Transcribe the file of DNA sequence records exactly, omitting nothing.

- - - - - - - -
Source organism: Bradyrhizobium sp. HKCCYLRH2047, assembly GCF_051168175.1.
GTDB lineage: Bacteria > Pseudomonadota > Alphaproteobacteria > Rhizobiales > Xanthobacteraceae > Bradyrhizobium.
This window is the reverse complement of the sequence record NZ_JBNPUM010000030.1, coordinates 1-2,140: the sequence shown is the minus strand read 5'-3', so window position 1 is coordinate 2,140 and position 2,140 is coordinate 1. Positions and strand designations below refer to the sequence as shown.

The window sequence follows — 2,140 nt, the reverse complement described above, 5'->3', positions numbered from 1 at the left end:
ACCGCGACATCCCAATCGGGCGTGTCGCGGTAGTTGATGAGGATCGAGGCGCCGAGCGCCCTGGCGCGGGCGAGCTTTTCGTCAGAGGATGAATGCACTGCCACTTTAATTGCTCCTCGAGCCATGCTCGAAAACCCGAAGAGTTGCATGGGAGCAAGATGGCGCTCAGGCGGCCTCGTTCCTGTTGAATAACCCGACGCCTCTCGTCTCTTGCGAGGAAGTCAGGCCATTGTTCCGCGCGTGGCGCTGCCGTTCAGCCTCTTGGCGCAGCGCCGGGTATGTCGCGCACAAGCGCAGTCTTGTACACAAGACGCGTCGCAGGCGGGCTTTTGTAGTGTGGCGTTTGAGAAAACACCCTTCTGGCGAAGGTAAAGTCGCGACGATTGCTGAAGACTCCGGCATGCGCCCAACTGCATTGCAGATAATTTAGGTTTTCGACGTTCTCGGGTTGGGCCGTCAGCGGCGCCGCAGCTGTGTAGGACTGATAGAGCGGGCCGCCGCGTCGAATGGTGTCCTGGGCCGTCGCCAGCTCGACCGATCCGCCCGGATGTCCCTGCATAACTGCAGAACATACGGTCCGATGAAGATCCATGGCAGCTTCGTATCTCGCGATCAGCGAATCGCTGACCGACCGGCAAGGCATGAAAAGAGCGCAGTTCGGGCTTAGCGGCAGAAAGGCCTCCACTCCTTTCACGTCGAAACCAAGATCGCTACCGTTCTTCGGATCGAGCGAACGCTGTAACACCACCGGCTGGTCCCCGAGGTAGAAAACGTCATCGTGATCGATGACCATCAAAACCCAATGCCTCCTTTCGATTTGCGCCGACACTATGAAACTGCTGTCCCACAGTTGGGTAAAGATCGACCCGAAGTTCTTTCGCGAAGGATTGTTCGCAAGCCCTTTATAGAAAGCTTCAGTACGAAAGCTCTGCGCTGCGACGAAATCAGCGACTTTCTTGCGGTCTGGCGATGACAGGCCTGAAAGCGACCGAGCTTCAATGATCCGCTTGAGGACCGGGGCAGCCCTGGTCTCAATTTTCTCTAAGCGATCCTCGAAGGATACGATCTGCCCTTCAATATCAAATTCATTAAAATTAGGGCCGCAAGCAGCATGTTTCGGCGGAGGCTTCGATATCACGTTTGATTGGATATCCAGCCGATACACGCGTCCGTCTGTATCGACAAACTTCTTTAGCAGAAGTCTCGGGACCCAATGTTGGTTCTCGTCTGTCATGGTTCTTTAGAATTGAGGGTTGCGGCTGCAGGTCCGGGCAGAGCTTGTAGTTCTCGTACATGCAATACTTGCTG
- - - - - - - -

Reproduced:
Source organism: Bradyrhizobium sp. HKCCYLRH2047, assembly GCF_051168175.1.
GTDB lineage: Bacteria > Pseudomonadota > Alphaproteobacteria > Rhizobiales > Xanthobacteraceae > Bradyrhizobium.
This window is the reverse complement of the sequence record NZ_JBNPUM010000030.1, coordinates 1-2,140: the sequence shown is the minus strand read 5'-3', so window position 1 is coordinate 2,140 and position 2,140 is coordinate 1. Positions and strand designations below refer to the sequence as shown.

The window sequence follows — 2,140 nt, the reverse complement described above, 5'->3', positions numbered from 1 at the left end:
ACCGCGACATCCCAATCGGGCGTGTCGCGGTAGTTGATGAGGATCGAGGCGCCGAGCGCCCTGGCGCGGGCGAGCTTTTCGTCAGAGGATGAATGCACTGCCACTTTAATTGCTCCTCGAGCCATGCTCGAAAACCCGAAGAGTTGCATGGGAGCAAGATGGCGCTCAGGCGGCCTCGTTCCTGTTGAATAACCCGACGCCTCTCGTCTCTTGCGAGGAAGTCAGGCCATTGTTCCGCGCGTGGCGCTGCCGTTCAGCCTCTTGGCGCAGCGCCGGGTATGTCGCGCACAAGCGCAGTCTTGTACACAAGACGCGTCGCAGGCGGGCTTTTGTAGTGTGGCGTTTGAGAAAACACCCTTCTGGCGAAGGTAAAGTCGCGACGATTGCTGAAGACTCCGGCATGCGCCCAACTGCATTGCAGATAATTTAGGTTTTCGACGTTCTCGGGTTGGGCCGTCAGCGGCGCCGCAGCTGTGTAGGACTGATAGAGCGGGCCGCCGCGTCGAATGGTGTCCTGGGCCGTCGCCAGCTCGACCGATCCGCCCGGATGTCCCTGCATAACTGCAGAACATACGGTCCGATGAAGATCCATGGCAGCTTCGTATCTCGCGATCAGCGAATCGCTGACCGACCGGCAAGGCATGAAAAGAGCGCAGTTCGGGCTTAGCGGCAGAAAGGCCTCCACTCCTTTCACGTCGAAACCAAGATCGCTACCGTTCTTCGGATCGAGCGAACGCTGTAACACCACCGGCTGGTCCCCGAGGTAGAAAACGTCATCGTGATCGATGACCATCAAAACCCAATGCCTCCTTTCGATTTGCGCCGACACTATGAAACTGCTGTCCCACAGTTGGGTAAAGATCGACCCGAAGTTCTTTCGCGAAGGATTGTTCGCAAGCCCTTTATAGAAAGCTTCAGTACGAAAGCTCTGCGCTGCGACGAAATCAGCGACTTTCTTGCGGTCTGGCGATGACAGGCCTGAAAGCGACCGAGCTTCAATGATCCGCTTGAGGACCGGGGCAGCCCTGGTCTCAATTTTCTCTAAGCGATCCTCGAAGGATACGATCTGCCCTTCAATATCAAATTCATTAAAATTAGGGCCGCAAGCAGCATGTTTCGGCGGAGGCTTCGATATCACGTTTGATTGGATATCCAGCCGATACACGCGTCCGTCTGTATCGACAAACTTCTTTAGCAGAAGTCTCGGGACCCAATGTTGGTTCTCGTCTGTCATGGTTCTTTAGAATTGAGGGTTGCGGCTGCAGGTCCGGGCAGAGCTTGTAGTTCTCGTACATGCAATACTTGCTG